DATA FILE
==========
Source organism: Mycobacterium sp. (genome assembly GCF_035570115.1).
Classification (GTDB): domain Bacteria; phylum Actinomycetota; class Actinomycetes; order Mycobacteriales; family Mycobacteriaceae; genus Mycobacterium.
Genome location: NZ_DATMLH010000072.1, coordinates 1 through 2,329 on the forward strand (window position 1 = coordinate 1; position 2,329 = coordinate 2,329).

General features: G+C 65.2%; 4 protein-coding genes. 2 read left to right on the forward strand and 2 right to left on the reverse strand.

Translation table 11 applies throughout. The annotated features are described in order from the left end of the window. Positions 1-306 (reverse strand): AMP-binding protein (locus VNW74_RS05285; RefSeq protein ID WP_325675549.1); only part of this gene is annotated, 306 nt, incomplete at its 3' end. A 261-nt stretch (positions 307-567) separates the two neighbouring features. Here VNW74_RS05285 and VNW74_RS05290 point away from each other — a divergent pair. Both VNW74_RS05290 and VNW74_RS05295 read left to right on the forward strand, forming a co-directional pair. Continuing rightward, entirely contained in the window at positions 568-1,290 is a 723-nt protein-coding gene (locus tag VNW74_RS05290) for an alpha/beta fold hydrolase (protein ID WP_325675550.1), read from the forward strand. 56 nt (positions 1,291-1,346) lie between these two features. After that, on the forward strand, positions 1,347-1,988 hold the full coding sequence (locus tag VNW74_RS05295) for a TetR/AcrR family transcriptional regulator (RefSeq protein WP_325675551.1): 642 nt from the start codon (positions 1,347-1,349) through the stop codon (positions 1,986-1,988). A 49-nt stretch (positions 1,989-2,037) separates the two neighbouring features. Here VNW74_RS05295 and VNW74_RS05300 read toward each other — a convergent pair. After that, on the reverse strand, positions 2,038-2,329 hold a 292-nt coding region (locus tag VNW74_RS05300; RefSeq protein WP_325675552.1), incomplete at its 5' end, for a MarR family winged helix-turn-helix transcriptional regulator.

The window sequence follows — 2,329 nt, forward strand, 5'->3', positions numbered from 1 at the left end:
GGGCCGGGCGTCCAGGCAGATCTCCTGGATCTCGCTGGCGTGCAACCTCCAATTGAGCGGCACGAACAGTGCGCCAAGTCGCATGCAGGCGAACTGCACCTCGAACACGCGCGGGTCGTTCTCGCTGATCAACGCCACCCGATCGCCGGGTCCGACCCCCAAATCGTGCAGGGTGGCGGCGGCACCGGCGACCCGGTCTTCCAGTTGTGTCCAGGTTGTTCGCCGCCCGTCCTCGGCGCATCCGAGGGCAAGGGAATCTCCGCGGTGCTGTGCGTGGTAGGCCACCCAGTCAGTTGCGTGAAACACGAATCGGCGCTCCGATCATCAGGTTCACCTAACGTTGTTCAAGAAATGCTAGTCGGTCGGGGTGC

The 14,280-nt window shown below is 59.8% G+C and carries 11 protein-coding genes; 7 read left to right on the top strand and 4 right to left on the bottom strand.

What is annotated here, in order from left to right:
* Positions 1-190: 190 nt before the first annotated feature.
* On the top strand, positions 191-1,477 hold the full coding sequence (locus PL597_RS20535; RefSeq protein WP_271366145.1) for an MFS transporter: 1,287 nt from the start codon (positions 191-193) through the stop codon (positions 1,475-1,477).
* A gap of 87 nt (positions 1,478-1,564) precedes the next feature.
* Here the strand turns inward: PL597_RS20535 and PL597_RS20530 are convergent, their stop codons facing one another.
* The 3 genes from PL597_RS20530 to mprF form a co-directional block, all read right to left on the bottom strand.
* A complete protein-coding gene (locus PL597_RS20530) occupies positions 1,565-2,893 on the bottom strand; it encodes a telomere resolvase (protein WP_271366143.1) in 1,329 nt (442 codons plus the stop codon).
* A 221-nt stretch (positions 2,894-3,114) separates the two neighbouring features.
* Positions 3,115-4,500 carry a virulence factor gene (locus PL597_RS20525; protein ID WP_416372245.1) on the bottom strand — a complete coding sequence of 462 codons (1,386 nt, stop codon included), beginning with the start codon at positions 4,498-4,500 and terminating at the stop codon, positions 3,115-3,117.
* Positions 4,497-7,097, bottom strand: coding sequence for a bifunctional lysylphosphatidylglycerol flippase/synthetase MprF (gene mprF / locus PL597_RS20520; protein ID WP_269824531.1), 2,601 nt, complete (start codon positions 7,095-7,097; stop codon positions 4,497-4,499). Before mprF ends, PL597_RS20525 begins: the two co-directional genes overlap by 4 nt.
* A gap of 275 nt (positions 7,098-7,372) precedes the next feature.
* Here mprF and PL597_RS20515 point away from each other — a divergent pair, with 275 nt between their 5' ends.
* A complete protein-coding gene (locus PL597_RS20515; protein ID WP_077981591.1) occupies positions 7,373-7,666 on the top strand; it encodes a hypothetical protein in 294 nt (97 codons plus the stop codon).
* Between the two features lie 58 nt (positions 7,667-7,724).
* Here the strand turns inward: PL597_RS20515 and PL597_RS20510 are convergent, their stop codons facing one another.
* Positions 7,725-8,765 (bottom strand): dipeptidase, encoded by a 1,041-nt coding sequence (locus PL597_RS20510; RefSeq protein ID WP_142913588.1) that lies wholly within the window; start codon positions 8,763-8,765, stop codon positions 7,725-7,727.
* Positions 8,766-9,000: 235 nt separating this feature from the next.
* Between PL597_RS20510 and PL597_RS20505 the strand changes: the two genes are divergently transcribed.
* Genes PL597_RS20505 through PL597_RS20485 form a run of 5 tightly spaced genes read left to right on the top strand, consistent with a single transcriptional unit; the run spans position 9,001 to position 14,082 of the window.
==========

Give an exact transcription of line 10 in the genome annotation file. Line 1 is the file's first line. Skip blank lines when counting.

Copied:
* Positions 1-190: 190 nt before the first annotated feature.